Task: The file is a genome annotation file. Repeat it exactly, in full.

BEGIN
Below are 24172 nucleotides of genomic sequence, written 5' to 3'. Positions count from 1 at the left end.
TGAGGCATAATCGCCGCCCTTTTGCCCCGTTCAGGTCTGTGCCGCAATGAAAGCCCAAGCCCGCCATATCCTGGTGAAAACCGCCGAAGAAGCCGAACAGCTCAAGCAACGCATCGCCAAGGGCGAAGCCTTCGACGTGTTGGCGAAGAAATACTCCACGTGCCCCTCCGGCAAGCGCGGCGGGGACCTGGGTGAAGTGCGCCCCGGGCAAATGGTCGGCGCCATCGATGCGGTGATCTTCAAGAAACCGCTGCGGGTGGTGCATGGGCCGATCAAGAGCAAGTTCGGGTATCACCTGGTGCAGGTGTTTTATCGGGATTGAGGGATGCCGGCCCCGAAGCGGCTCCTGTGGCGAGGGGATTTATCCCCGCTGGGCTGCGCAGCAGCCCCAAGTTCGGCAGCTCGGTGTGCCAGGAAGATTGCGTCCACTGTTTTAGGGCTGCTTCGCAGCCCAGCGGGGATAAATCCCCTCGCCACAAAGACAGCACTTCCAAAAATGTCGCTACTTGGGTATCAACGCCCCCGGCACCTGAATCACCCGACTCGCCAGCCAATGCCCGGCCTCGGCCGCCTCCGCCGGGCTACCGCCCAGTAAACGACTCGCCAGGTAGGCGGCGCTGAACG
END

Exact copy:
Below are 24172 nucleotides of genomic sequence, written 5' to 3'. Positions count from 1 at the left end.
TGAGGCATAATCGCCGCCCTTTTGCCCCGTTCAGGTCTGTGCCGCAATGAAAGCCCAAGCCCGCCATATCCTGGTGAAAACCGCCGAAGAAGCCGAACAGCTCAAGCAACGCATCGCCAAGGGCGAAGCCTTCGACGTGTTGGCGAAGAAATACTCCACGTGCCCCTCCGGCAAGCGCGGCGGGGACCTGGGTGAAGTGCGCCCCGGGCAAATGGTCGGCGCCATCGATGCGGTGATCTTCAAGAAACCGCTGCGGGTGGTGCATGGGCCGATCAAGAGCAAGTTCGGGTATCACCTGGTGCAGGTGTTTTATCGGGATTGAGGGATGCCGGCCCCGAAGCGGCTCCTGTGGCGAGGGGATTTATCCCCGCTGGGCTGCGCAGCAGCCCCAAGTTCGGCAGCTCGGTGTGCCAGGAAGATTGCGTCCACTGTTTTAGGGCTGCTTCGCAGCCCAGCGGGGATAAATCCCCTCGCCACAAAGACAGCACTTCCAAAAATGTCGCTACTTGGGTATCAACGCCCCCGGCACCTGAATCACCCGACTCGCCAGCCAATGCCCGGCCTCGGCCGCCTCCGCCGGGCTACCGCCCAGTAAACGACTCGCCAGGTAGGCGGCGCTGAACG